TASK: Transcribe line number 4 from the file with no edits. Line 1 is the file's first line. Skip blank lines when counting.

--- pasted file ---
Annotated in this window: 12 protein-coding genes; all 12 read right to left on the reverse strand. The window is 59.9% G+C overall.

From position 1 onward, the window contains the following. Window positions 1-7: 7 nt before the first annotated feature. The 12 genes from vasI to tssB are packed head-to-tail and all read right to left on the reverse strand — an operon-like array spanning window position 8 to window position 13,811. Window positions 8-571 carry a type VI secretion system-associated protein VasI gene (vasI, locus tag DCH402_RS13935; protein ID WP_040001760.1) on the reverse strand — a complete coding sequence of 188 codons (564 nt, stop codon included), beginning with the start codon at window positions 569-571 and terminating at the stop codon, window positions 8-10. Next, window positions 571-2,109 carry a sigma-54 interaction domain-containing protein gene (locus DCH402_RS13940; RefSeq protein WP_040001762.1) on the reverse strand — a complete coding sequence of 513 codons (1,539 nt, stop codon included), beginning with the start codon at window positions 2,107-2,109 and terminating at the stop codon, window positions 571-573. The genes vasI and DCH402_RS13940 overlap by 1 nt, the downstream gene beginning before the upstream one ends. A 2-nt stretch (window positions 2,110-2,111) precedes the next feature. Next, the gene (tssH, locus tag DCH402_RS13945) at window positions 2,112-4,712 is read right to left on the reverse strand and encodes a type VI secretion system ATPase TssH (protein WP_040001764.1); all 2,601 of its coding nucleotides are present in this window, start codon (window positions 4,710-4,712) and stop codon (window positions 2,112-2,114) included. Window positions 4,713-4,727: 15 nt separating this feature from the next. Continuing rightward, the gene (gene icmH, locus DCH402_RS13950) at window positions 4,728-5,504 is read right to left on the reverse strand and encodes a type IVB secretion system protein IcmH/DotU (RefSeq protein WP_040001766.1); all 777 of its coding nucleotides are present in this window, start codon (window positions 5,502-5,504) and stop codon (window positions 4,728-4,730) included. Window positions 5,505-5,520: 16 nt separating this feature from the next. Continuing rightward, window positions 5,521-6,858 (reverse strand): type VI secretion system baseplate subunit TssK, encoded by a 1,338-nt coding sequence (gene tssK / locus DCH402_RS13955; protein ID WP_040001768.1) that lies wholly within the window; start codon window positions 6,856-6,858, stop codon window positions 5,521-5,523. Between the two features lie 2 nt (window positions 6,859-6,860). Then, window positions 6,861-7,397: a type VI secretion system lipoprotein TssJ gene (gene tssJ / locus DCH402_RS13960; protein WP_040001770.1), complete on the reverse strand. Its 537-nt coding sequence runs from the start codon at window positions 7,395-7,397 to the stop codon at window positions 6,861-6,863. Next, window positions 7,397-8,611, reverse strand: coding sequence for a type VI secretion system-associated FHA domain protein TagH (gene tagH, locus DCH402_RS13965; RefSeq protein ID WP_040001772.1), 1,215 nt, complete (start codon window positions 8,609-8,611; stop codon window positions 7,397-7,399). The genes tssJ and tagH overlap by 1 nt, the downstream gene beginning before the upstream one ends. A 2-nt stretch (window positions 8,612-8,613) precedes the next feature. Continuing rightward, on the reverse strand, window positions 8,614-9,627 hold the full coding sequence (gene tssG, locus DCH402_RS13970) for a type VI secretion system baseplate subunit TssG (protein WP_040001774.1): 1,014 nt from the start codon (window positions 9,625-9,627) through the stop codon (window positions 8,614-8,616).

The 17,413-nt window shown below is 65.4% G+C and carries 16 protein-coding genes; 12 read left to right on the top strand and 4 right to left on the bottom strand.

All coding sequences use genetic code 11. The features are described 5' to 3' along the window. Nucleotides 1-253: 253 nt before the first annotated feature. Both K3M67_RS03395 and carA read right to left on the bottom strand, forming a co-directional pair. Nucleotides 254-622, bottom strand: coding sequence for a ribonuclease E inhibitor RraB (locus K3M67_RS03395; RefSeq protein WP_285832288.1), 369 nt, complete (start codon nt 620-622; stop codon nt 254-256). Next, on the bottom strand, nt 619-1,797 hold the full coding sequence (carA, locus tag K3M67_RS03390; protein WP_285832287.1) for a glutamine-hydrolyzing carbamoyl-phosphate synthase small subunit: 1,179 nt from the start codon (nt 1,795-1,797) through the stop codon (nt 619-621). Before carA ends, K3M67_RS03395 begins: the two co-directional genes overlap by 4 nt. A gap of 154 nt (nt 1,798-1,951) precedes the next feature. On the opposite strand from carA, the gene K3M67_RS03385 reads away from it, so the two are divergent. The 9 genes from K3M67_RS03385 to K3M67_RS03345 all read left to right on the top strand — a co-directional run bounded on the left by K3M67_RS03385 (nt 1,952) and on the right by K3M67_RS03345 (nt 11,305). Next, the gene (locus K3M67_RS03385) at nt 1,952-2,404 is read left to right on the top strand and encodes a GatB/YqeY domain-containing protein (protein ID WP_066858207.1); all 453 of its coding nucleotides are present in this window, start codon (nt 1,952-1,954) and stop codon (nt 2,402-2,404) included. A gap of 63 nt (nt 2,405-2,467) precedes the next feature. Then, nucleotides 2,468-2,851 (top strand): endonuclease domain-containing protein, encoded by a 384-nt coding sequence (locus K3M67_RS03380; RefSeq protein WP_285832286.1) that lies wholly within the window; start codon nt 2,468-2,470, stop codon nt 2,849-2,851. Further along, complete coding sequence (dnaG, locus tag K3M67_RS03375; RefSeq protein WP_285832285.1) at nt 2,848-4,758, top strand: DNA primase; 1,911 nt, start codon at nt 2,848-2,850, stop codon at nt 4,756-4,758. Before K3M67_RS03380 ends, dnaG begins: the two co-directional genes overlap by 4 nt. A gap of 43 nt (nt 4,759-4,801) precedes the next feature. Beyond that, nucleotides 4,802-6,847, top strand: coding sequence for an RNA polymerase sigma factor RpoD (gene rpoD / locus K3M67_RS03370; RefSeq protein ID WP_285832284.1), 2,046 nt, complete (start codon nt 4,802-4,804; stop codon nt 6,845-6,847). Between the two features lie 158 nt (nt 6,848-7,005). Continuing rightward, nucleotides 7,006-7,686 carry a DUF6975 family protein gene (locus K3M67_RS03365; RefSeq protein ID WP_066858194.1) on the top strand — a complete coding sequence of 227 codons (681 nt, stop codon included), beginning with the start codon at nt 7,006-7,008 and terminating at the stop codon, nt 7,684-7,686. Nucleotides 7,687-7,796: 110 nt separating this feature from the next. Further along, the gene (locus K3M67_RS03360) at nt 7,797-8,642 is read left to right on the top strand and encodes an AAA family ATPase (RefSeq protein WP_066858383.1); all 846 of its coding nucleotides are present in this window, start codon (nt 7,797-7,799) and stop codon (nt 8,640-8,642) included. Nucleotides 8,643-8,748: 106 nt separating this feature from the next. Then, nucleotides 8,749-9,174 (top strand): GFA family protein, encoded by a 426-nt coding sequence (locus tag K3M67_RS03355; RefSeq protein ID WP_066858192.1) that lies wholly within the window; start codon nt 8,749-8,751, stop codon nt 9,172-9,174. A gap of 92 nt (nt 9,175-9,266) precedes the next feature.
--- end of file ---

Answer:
All coding sequences use genetic code 11. The features are described 5' to 3' along the window. Nucleotides 1-253: 253 nt before the first annotated feature. Both K3M67_RS03395 and carA read right to left on the bottom strand, forming a co-directional pair. Nucleotides 254-622, bottom strand: coding sequence for a ribonuclease E inhibitor RraB (locus K3M67_RS03395; RefSeq protein WP_285832288.1), 369 nt, complete (start codon nt 620-622; stop codon nt 254-256). Next, on the bottom strand, nt 619-1,797 hold the full coding sequence (carA, locus tag K3M67_RS03390; protein WP_285832287.1) for a glutamine-hydrolyzing carbamoyl-phosphate synthase small subunit: 1,179 nt from the start codon (nt 1,795-1,797) through the stop codon (nt 619-621). Before carA ends, K3M67_RS03395 begins: the two co-directional genes overlap by 4 nt. A gap of 154 nt (nt 1,798-1,951) precedes the next feature. On the opposite strand from carA, the gene K3M67_RS03385 reads away from it, so the two are divergent. The 9 genes from K3M67_RS03385 to K3M67_RS03345 all read left to right on the top strand — a co-directional run bounded on the left by K3M67_RS03385 (nt 1,952) and on the right by K3M67_RS03345 (nt 11,305). Next, the gene (locus K3M67_RS03385) at nt 1,952-2,404 is read left to right on the top strand and encodes a GatB/YqeY domain-containing protein (protein ID WP_066858207.1); all 453 of its coding nucleotides are present in this window, start codon (nt 1,952-1,954) and stop codon (nt 2,402-2,404) included. A gap of 63 nt (nt 2,405-2,467) precedes the next feature. Then, nucleotides 2,468-2,851 (top strand): endonuclease domain-containing protein, encoded by a 384-nt coding sequence (locus K3M67_RS03380; RefSeq protein WP_285832286.1) that lies wholly within the window; start codon nt 2,468-2,470, stop codon nt 2,849-2,851. Further along, complete coding sequence (dnaG, locus tag K3M67_RS03375; RefSeq protein WP_285832285.1) at nt 2,848-4,758, top strand: DNA primase; 1,911 nt, start codon at nt 2,848-2,850, stop codon at nt 4,756-4,758. Before K3M67_RS03380 ends, dnaG begins: the two co-directional genes overlap by 4 nt. A gap of 43 nt (nt 4,759-4,801) precedes the next feature. Beyond that, nucleotides 4,802-6,847, top strand: coding sequence for an RNA polymerase sigma factor RpoD (gene rpoD / locus K3M67_RS03370; RefSeq protein ID WP_285832284.1), 2,046 nt, complete (start codon nt 4,802-4,804; stop codon nt 6,845-6,847). Between the two features lie 158 nt (nt 6,848-7,005). Continuing rightward, nucleotides 7,006-7,686 carry a DUF6975 family protein gene (locus K3M67_RS03365; RefSeq protein ID WP_066858194.1) on the top strand — a complete coding sequence of 227 codons (681 nt, stop codon included), beginning with the start codon at nt 7,006-7,008 and terminating at the stop codon, nt 7,684-7,686. Nucleotides 7,687-7,796: 110 nt separating this feature from the next. Further along, the gene (locus K3M67_RS03360) at nt 7,797-8,642 is read left to right on the top strand and encodes an AAA family ATPase (RefSeq protein WP_066858383.1); all 846 of its coding nucleotides are present in this window, start codon (nt 7,797-7,799) and stop codon (nt 8,640-8,642) included. Nucleotides 8,643-8,748: 106 nt separating this feature from the next. Then, nucleotides 8,749-9,174 (top strand): GFA family protein, encoded by a 426-nt coding sequence (locus tag K3M67_RS03355; RefSeq protein ID WP_066858192.1) that lies wholly within the window; start codon nt 8,749-8,751, stop codon nt 9,172-9,174. A gap of 92 nt (nt 9,175-9,266) precedes the next feature.